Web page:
Plans for huge shipping container complex with big screen on Sheffield's Fargate faces problem over flooding fears

Sheffield Council’s shipping container attraction has been delayed over concerns by Yorkshire Water that it could cause problems for one of the city’s biggest sewers.

The £446,000 attraction featuring food vendors, shops, toilets, living walls, outdoor seating and a big screen was due to open at the top of Fargate near the Town Hall last weekend ahead of Sheffield hosting the women’s Euros.

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However, Yorkshire Water – which has only just learnt of the plans – said it was too dangerous.

Sheffield Council’s shipping container attraction has been delayed over concerns by Yorkshire Water that it could cause problems in one of the city’s biggest sewers.

A Yorkshire Water spokesperson said: “We were not consulted during the planning process of the Fargate shipping containers, but very recently learnt of the project.

“Our primary concern is that the structure would sit on top of one of the largest sewers in the city and block essential access to it. We need round the clock access to our sewers in case we need to remove a blockage or if there was significant flooding in the city.

“The weight of the structure could also pose a risk to the structure of the sewer network. We’re working closely with Sheffield Council and hope to come to an agreed solution.”

Councillor Mazher Iqbal, co-chair of the transport, regeneration and climate policy committee at the council, said the authority had now submitted alternative plans to Yorkshire Water that allow access to the main sewer and he hopes any issues can be rectified as soon as possible so the development can go ahead.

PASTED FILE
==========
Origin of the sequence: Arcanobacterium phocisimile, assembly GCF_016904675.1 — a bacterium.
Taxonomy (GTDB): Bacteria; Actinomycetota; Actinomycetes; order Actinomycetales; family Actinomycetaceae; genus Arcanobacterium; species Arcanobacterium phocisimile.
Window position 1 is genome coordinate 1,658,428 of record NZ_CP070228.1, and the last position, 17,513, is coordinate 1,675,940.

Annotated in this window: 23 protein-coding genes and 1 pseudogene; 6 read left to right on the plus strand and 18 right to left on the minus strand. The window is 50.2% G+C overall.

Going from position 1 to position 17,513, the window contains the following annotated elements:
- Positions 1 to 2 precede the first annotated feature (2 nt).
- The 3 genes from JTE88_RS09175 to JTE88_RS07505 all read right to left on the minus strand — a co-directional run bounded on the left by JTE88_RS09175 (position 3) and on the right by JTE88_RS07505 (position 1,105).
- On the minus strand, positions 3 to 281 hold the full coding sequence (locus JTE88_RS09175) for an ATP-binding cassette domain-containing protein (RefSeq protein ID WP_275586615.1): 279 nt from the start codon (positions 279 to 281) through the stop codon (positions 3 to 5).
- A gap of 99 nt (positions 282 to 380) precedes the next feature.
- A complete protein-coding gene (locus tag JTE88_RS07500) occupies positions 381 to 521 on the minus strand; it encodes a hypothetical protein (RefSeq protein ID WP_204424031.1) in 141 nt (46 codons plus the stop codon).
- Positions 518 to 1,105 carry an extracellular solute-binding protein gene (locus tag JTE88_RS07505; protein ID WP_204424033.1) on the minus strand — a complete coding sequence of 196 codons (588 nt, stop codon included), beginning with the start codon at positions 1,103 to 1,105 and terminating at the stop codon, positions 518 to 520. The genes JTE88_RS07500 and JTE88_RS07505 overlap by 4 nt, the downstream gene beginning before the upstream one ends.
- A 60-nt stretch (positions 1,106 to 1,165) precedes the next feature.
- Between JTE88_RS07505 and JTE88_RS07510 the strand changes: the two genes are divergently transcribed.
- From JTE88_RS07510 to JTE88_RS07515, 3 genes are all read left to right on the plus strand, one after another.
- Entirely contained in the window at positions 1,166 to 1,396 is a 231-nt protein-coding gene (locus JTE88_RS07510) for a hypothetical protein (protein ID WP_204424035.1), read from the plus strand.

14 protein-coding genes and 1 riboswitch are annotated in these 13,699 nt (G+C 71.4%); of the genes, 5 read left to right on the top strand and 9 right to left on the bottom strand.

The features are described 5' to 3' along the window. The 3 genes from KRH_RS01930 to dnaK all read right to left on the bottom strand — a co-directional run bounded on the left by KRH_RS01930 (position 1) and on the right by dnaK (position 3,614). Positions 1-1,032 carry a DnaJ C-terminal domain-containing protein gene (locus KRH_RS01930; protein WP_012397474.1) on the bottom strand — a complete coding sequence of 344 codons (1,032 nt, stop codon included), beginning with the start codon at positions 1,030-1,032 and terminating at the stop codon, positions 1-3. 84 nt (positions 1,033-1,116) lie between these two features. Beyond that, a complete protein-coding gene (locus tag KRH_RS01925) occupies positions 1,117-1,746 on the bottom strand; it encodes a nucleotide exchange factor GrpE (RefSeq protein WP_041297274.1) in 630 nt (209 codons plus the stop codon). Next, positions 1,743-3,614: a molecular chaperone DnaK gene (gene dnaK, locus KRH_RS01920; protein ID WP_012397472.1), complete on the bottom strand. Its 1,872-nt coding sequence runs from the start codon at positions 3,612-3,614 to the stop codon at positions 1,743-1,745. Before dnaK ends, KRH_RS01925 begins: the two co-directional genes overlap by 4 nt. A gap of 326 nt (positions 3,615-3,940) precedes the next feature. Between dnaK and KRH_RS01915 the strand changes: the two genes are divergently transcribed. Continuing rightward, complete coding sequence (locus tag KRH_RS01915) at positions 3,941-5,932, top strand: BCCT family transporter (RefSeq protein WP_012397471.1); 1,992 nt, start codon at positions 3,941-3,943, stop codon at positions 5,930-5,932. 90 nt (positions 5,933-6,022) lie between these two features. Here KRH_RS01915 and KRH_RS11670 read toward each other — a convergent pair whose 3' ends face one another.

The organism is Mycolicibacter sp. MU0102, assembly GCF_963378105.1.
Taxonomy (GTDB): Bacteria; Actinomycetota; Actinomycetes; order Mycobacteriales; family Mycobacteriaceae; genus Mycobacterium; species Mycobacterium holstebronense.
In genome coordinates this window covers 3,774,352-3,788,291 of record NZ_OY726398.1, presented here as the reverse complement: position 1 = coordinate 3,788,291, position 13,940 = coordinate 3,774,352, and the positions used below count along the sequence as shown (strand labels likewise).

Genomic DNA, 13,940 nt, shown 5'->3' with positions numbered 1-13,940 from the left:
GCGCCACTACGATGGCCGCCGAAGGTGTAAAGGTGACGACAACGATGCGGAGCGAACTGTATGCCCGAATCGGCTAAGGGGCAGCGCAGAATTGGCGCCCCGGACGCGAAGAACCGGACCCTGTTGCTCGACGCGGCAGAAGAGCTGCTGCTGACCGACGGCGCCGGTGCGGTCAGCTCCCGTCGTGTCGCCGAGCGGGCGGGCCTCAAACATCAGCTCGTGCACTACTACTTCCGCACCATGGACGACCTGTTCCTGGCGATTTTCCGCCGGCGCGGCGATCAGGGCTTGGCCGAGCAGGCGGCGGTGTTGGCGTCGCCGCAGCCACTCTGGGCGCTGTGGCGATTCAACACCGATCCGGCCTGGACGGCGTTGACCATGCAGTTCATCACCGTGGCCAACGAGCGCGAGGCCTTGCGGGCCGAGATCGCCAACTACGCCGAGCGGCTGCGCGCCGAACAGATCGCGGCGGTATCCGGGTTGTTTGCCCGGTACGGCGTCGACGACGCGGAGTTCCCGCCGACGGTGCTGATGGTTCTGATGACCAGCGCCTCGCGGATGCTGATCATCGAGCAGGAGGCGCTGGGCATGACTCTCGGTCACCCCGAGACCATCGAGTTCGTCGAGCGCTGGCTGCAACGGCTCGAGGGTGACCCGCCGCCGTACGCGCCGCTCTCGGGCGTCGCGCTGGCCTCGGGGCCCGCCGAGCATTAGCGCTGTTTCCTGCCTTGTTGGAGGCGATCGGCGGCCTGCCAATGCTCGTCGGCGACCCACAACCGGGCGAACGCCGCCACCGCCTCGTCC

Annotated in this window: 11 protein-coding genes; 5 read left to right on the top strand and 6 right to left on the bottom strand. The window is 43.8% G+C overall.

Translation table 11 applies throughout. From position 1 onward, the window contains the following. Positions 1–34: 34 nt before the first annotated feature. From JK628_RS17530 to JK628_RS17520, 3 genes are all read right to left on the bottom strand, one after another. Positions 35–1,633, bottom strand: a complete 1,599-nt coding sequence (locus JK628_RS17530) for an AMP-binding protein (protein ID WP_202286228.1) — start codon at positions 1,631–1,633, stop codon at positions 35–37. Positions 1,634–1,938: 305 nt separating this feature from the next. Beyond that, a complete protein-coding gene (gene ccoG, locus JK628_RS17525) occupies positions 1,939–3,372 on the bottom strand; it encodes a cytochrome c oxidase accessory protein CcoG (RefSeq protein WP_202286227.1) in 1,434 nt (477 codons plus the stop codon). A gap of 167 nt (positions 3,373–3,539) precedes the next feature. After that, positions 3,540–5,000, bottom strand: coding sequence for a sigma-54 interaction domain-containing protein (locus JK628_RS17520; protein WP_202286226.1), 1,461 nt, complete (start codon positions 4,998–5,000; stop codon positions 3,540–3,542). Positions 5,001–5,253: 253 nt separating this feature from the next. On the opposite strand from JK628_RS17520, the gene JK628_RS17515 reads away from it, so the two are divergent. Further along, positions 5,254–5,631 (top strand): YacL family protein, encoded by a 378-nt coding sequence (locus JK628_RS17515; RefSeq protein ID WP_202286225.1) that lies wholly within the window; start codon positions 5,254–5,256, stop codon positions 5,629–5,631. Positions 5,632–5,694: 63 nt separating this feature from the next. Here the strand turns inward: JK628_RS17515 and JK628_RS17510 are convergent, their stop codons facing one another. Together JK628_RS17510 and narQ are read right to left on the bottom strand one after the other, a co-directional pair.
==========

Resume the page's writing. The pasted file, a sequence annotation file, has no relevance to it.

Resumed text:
Artists' impression of the shipping container development planned by Sheffield Council for the top of Fargate outside the Town Hall.

He said: “We are aware of concerns raised by Yorkshire Water regarding the installation of the Fargate containers.

“We are discussing options with Yorkshire Water for moving forward as planned with the construction. As this is a temporary structure Yorkshire Water are not a statutory consultee therefore concerns have only been raised at this late point.”

What were the plans?

The hub was designed by Steel Yard, a Sheffield-based company specialising in shipping container architecture with a large base in Kelham Island.

The initial budget was £300,000 but this increased to £446,000. It will be paid for by central government grants via the Get Britain Building fund which was secured by the South Yorkshire Mayoral Combined Authority.

Preparation work can be seen at the site already but the structure has not yet been placed there.

Council officers said schemes like this were needed to help draw people back to the city centre because Fargate and the High Street account for one tenth of retail space – with 103 retail and leisure units – but they are unsustainable in their current form.

Who is taking on the units

All of the businesses taking on a unit of the hub are local independents.

Four out of six have been publicly confirmed so far – these are: Get Wurst (German street food), Yoki (Korean street food), Re-Owned (pre-owned clothing store) and Urban Pizza Co (pizzas).